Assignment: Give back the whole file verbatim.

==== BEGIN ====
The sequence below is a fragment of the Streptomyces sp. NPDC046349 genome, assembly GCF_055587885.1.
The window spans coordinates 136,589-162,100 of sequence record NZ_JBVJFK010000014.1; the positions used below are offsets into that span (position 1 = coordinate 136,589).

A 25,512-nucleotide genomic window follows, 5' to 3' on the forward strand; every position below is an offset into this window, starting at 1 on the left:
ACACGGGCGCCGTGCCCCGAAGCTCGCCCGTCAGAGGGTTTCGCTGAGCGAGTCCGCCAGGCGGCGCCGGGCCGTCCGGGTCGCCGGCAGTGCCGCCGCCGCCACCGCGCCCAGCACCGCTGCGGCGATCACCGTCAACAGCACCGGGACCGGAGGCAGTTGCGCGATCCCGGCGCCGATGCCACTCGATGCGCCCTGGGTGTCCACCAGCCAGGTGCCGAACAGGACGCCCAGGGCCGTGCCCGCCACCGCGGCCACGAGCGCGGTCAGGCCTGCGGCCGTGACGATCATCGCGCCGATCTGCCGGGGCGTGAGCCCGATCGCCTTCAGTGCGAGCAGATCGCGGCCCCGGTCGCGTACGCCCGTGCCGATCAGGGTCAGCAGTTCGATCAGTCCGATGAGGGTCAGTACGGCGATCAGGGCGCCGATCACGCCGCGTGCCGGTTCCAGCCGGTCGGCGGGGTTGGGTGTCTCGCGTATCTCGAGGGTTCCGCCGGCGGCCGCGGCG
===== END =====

The sequence below is a fragment of the Streptomyces sp. NPDC046349 genome, assembly GCF_055587885.1.
The window spans coordinates 136,589-162,100 of sequence record NZ_JBVJFK010000014.1; the positions used below are offsets into that span (position 1 = coordinate 136,589).

A 25,512-nucleotide genomic window follows, 5' to 3' on the forward strand; every position below is an offset into this window, starting at 1 on the left:
ACACGGGCGCCGTGCCCCGAAGCTCGCCCGTCAGAGGGTTTCGCTGAGCGAGTCCGCCAGGCGGCGCCGGGCCGTCCGGGTCGCCGGCAGTGCCGCCGCCGCCACCGCGCCCAGCACCGCTGCGGCGATCACCGTCAACAGCACCGGGACCGGAGGCAGTTGCGCGATCCCGGCGCCGATGCCACTCGATGCGCCCTGGGTGTCCACCAGCCAGGTGCCGAACAGGACGCCCAGGGCCGTGCCCGCCACCGCGGCCACGAGCGCGGTCAGGCCTGCGGCCGTGACGATCATCGCGCCGATCTGCCGGGGCGTGAGCCCGATCGCCTTCAGTGCGAGCAGATCGCGGCCCCGGTCGCGTACGCCCGTGCCGATCAGGGTCAGCAGTTCGATCAGTCCGATGAGGGTCAGTACGGCGATCAGGGCGCCGATCACGCCGCGTGCCGGTTCCAGCCGGTCGGCGGGGTTGGGTGTCTCGCGTATCTCGAGGGTTCCGCCGGCGGCCGCGGCG